Pub Rants

Good To Great?

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STATUS: TGIT! I think it’s going to be a lovely weekend in Denver. I’m looking forward to it. Yes, I’ll probably work some but hopefully not until Sunday night.

What’s playing on the iPod right now? THIN LINE by Indigo Girls

Last night I was reading GOOD TO GREAT by Jim Collins. It’s a nonfiction work on why some companies make the leap and others don’t. I’m only into chapter 2 so I can’t relay a lot of info about what I’m learning yet but it did put me in a philosophical mood.

As I see the world, it’s not enough to simply be a good agent with an eye for good material. Well, that’s not exactly true. If you are an agent working for an already well established agency, that’s probably accurate as the agent only needs to find good material, work with individual clients, etc. He or she isn’t also running the company.

But if you are an agent who also runs the show, then having a good eye for excellent material is not the only factor on what will make the agency successful. You also have to know how to run a company well.

And therein is the reason why I’m reading two “business” books currently: GOOD TO GREAT and THE 10-DAY MBA.

Because guess what? I don’t have an MBA. In fact, I only have one agent friend who has an MBA. I also know a few agents who are also attorneys (which is a nice combo) but doesn’t really teach you how to run a company. To be successful, I not only have to be a good agent, I have to be a good CEO of the company.

So what have I learned so far from Jim Collins? CEOs that have taken companies from good to great where not flashy, celebrity-type leaders a la Lee Ioccoca. In fact, they were people that held the good of company over their own personal success—be it in wealth or in reputation.

They were soft spoken, self-effacing, and often had great humility—but not one of them was weak in character, drive, or determination. Collins called these folks Level 5 leaders.

Dang. I might have already failed the first step to becoming good to great. We’ll see. The second thing I’ve learned, and I’m pretty sure he’s going to talk about this more in the book, is that it’s not enough to have all the people on the same bus. What’s important is having the right people on the bus and those people are the key to implementing good to great elements beyond the CEO.

Now I’m feeling pretty confident that I’ve got the right people on the bus with Sara, my contracts manager, my attorney, my accountant, my bookkeeper, and my co-agents.

That’s a start!

Collins also mentioned that it was a conscious choice on the company’s part to make the leap. One reason why I’m reading the book. He also says that being a “good” company is also the biggest obstacle to becoming great. Interesting, isn’t it? I consider Nelson Literary Agency to be a good company—so in a sense, according to Collins theory, we are our own worst enemy. We could be keeping ourselves from making the leap.

Have other agencies thought of this? Have specific agencies gone from good to great? If so, I wonder what agencies I’d name that have made the leap. Could that be measured? In GOOD TO GREAT, Collins only looks at public companies where data could be measured in sales/stock growth over a 15 year period. That rules out private companies—of which most agencies are.

I haven’t any answers folks but I do have a lot of questions.

19 Responses

  1. Natalie Hatch said:

    Kirstin a great non fiction book to read is ‘Maverick’ by Ricardo Semler chairman of SEMCO one of Brazils largest conglomerates. Fantastic read, he really shows what it took to make massive changes in his company to make it go from struggling to successful.

  2. Rock and Roll Mama said:

    They’re good questions, and they’re probably part of the reason you’ve made so many sales since your move to Denver. It seems like you do an excellent job of keeping the macrocosm in mind, while giving your all to each cog in the wheel.

    I love reading books by business leaders, for the free education. Katharine Graham’s “Personal History” is my number one pick for learning to trust your gut and gather sound advisors as you grow a business. I also like “Iacocca” and anything by Peter Drucker.

    I’m working on the same issues in my ms right now…reading “The Break Out Novel” by Donald Maass and using what works for me as I draft my 5th revision. Cause “good” is not going to cut it.:)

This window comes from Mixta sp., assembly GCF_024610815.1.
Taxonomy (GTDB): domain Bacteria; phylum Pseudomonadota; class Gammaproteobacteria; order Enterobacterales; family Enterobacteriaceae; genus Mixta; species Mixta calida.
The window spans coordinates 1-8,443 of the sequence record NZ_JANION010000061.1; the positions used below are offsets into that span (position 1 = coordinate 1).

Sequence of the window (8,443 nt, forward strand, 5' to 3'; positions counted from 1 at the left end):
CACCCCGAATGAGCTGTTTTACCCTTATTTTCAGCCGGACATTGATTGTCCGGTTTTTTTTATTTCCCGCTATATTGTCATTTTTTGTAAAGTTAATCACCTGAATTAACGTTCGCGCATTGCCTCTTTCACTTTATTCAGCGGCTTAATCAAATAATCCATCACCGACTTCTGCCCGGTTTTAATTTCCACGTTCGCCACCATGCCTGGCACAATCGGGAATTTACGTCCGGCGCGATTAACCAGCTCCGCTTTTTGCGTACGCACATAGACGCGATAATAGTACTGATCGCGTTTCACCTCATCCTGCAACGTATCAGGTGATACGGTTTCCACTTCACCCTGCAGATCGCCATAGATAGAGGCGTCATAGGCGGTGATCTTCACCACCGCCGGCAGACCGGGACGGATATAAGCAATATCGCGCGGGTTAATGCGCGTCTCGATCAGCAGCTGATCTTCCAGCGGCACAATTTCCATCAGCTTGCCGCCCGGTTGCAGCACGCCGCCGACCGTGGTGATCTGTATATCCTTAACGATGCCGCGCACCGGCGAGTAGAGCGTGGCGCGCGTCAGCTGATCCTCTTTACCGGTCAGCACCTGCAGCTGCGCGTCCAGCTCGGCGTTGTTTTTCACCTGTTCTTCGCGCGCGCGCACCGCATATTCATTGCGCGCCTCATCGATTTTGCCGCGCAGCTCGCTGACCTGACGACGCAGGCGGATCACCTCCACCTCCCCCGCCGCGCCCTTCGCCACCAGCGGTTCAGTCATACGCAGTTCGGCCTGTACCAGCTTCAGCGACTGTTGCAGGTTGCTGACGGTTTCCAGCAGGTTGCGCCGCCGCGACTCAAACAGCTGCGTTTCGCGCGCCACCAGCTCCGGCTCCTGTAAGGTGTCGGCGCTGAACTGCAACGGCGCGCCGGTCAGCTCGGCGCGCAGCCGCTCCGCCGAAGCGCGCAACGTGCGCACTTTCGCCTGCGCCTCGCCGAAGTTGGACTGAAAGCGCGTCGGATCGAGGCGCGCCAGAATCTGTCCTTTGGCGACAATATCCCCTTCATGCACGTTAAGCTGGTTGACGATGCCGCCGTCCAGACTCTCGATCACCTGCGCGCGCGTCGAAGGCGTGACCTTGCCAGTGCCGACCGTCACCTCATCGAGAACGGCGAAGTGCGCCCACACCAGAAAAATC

Happy 4th, everybody!

  3. Ryan Field said:

    This post is very relevent to what serious writers are facing nowadays, too. You can no longer just be a “good” writer, you also have to be an outstanding marketing and sales director.

  4. Pema said:

    Does that mean if I’m not soft-spoken I won’t be great? 😉

    I know that to be successful, one must work – a lot. But it’s hard to sometimes put our professional lives over our personal lives, don’t you think?

  5. Wakai Writer said:

    I’ve always felt the same way about businesses—that it’s the people who make or break them.

    The companies (large and small) I’ve worked for that take a long time to make sure they get the right people for every position, top to bottom, and then give those people incentive to want the company to succeed as much as the owners do, are the ones that do well. The ones that don’t, don’t.

    It’s not about the benjamins, it’s about the people who help you make the benjamins. ;-p

  6. Lisa said:

    I’m a huge fan of GOOD TO GREAT! I read it when it first came out in hardcover and I completely understand your enthusiasm. Jim Collins ought to throw me a bone for all the free word of mouth PR and book sales he got from me 🙂

    I bought THE 10 DAY MBA at around the same time, but I confess that I never finished it.

  7. Kris_W said:

    I’ve read Good to Great and used it in for-profit and non-profit business situations. I highly recommend that you find and read the companion monograph ‘Good to Great and the Social Sectors’. Although GtG has some useful concepts, it reduces all measurement of success solely to money. The monograph adapts the GtG ideas to core goal based measurements of success and may be more applicable to the diverse ideals of people working in the arts.

  8. Haste yee back ;-) said:

    Are you sure you’re not just looking for a guru?” Because for every struggle on this planet there’s someone, somewhere, willing to take your money and tell you how to – whatever it is you want – get it!

    Oh, and they like to include lots of secrets or tricks or steps (performed in a certain way), or insider information only those in the “know” have and use. And if you’d just give me your $$$, I’ll let you in on all of the above. Humans crave certainty and these people will sell the “delusion/illusion” of certainty to anybody they can. They know it’s a short cut to quelling the most uncomfortable feeling accompaning uncertainty – anxiety!

    IMHO. There is no measuring stick to the Universe, no sign posts, no up or down. There just IS! And there ain’t no figuring out “IS” other than to assign values someone else suggests, or those you decide for yourself. (And deciding for yourself takes great courage, because then, you’re responsible – and that’s another post!

    Haste yee back 😉


  9. Kvly said: